provide you with the most experienced possible persons, (or someone in training?)

    what monthly charges will using said services impose? Are they fixed or dependent on the balance managed?

My own personal objective is to find the very best wealth manager I can who has a proven track record, is acting in my best interests and not their own, etc. I do not plan to use a bank for such services. I'd rather pay someone for performance rather than selling to me. Each of you will need to decide these matters for yourself.


So your dilemma becomes what you want in your bank. Is it full service, one stop shopping? Is it timeliness during the exchange process? Is it personalized service? Is it a full range of comprehensive wealth products?  Is it being recognized and acknowledged when you set foot in the door?

If you know your objectives it'll make it more obvious which bank fulfills those objectives. Now is the time to ferret out those decisions.


Once you have chosen your bank it may be wise to have your accounts already opened before you try to do your Currency Exchange (CE). Here are the accounts I recommend:

    One account for dinars, due to different tax treatments

    One account for dongs, due to different tax treatments

    One account per currency type to sequester taxes for that dreadful day when your first Estimated Tax payment is due (If any)  At one point the UST  was going to track your asset-backed funds ad infinitum Let's see if there is additional info on this.

I shall refer to 1&2 s the "mother lode" accounts.  These accounts will hold all your disposable proceeds from the CE, which is likely more money than any of us have ever seen.  So here is my plan:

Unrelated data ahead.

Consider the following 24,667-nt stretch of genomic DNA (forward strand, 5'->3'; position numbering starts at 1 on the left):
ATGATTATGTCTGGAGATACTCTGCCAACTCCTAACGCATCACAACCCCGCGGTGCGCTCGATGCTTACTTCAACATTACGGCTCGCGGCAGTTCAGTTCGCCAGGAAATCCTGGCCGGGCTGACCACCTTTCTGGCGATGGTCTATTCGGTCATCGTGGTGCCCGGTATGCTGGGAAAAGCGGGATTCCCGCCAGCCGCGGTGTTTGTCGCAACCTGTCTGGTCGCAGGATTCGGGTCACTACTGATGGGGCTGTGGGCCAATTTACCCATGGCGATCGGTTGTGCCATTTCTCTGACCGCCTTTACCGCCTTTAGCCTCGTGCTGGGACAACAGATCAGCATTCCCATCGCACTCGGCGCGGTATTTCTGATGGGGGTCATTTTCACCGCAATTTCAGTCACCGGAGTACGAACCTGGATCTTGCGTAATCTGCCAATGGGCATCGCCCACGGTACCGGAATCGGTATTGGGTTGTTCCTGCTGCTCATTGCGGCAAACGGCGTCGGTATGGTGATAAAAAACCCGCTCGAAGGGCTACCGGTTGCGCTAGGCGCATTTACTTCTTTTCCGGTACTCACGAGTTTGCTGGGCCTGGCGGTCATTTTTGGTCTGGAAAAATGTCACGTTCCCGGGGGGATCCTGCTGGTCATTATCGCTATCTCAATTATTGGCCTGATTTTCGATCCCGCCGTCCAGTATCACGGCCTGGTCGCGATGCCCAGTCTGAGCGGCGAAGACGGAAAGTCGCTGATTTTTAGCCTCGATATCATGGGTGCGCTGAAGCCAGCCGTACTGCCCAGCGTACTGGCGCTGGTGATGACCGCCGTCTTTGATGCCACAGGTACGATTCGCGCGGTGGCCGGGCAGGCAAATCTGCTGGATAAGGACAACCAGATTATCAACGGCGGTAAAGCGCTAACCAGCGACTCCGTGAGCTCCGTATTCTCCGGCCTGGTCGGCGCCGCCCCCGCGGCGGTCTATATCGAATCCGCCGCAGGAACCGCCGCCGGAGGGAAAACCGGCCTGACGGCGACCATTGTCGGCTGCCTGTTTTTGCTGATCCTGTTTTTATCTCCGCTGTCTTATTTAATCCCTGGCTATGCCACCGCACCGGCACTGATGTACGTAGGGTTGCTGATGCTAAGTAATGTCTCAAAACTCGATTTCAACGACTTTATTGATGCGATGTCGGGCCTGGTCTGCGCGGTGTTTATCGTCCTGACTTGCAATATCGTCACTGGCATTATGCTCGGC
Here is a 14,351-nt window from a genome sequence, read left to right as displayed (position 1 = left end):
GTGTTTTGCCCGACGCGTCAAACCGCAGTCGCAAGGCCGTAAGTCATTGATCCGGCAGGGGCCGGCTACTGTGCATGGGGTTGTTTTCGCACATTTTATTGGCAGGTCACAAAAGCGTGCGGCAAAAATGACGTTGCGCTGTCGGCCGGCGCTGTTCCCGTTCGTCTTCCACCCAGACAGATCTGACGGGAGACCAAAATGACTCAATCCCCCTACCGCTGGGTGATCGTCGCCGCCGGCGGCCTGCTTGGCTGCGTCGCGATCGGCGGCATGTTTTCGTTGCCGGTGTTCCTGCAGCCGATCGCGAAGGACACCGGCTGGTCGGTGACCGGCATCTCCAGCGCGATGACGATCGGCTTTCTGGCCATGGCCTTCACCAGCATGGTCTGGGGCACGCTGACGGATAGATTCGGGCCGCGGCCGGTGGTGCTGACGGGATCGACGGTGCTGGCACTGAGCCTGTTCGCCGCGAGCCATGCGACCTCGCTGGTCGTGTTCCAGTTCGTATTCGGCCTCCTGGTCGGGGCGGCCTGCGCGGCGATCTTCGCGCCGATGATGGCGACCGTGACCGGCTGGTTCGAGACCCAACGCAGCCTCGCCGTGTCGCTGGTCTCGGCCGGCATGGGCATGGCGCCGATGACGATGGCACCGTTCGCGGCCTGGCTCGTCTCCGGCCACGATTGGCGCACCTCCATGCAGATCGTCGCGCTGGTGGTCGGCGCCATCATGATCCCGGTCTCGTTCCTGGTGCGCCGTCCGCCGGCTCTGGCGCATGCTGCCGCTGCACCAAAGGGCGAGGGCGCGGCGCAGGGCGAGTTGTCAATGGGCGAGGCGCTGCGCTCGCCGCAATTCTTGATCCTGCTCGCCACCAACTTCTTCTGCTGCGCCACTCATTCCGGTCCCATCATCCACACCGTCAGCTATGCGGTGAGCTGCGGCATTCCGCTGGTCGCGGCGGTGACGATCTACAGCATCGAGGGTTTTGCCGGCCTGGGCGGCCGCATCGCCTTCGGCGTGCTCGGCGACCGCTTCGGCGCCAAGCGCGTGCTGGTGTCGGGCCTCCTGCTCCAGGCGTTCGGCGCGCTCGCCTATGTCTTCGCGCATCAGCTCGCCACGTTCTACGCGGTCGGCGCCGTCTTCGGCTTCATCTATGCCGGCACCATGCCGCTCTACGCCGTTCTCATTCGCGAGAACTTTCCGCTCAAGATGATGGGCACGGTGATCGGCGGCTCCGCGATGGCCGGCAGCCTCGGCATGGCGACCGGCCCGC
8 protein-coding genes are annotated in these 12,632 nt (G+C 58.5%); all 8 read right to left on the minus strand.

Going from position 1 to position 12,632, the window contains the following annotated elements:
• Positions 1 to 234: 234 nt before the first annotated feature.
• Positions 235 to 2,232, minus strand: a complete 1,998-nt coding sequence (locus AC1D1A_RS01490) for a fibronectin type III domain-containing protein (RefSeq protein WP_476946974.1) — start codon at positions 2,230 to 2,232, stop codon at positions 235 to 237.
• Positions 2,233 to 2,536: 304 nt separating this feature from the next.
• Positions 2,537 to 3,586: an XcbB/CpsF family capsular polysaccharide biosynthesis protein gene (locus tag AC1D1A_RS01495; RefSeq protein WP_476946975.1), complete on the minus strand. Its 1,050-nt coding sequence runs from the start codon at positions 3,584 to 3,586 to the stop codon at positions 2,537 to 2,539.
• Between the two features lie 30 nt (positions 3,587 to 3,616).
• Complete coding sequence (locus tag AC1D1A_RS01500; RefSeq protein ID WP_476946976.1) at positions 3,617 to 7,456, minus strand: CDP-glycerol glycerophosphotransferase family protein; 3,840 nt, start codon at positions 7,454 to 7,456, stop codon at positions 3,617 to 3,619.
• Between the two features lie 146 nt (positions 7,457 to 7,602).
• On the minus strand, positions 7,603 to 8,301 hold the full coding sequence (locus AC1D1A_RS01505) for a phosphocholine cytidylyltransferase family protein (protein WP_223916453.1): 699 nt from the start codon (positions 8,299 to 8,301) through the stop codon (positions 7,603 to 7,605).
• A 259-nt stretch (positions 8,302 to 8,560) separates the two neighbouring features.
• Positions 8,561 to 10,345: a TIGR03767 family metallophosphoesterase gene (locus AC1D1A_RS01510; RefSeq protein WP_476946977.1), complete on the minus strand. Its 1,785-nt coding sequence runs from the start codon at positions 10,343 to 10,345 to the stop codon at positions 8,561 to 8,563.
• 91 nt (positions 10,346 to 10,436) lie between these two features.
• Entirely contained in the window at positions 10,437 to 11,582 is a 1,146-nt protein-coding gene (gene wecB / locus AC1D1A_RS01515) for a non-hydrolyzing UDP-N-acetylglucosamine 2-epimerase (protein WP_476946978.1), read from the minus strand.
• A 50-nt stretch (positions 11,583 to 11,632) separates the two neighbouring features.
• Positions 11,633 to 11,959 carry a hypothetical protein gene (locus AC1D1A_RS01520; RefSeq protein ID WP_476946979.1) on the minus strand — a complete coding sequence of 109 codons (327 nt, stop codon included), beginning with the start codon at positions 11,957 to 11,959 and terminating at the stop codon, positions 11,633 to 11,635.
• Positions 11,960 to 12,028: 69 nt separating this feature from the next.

A. Neither Mother Lode account will have any checks printed for it, not have online banking of ANY kind, no credit or debit cards, no wiring allowed in or out, etc.

B. When I wish to access funds to move to "working accounts" where I do have checks printed, etc. I will present myself in person to the bank and do a withdrawal and deposit into a separate account.

C. I shall request that no low-level teller has access to the Mother Lode accounts. Only my personal banker is allowed to access it at the bank.

D. I shall severely limit the signature authority on the Mother Lode accounts.

E. I shall evermore refuse any "special high roller credit cards" of any and all kinds forevermore.

These merely advertise to anyone who gets it that you have money and you have now blown your cover of privacy.  Ask yourself, "What would a waiter in a fancy restaurant do with a credit a card against an account KNOWN to have hundreds of thousands of dollars in it?" duh
F. The jury is still out for me on whether these Mother Lode accounts will be interest bearing (IB). My dilemma is:

    I'd like the minuscule income interest produces

    I don't know if making them IB causes me to enter some kind of default contractual agreement with the bank wherein I am the lender for the bank and permits the bank to leverage MY money for their benefit and my detriment.

    If non-IB accounts prohibit such usage.

These answers have not been easy to obtain, but it concerns me greatly.

Choosing a bank is a personal decision on many levels. Identify your objectives to help wade through the morass of choices.

At one time we were told the banks would have contracts for us to sign that would specify a percentage of the money that had to remain at the bank for some duration, such as 12 -24 months. I now think that has gone by the wayside and may have been replaced with a flat fee to be charged by all banks.

 That fee may be  2%, which is a whopping fee, and represents the profit the bank will get, less the small fees due to the UST.  So the 2% should be the total fees you will be charged, payable to the bank out of the proceeds of the CE.

 I do not feel shy about trying to negotiate this. I probably don't have enough dinar or dong to sway a reduction in this policy but some of you might.

It is worth the try.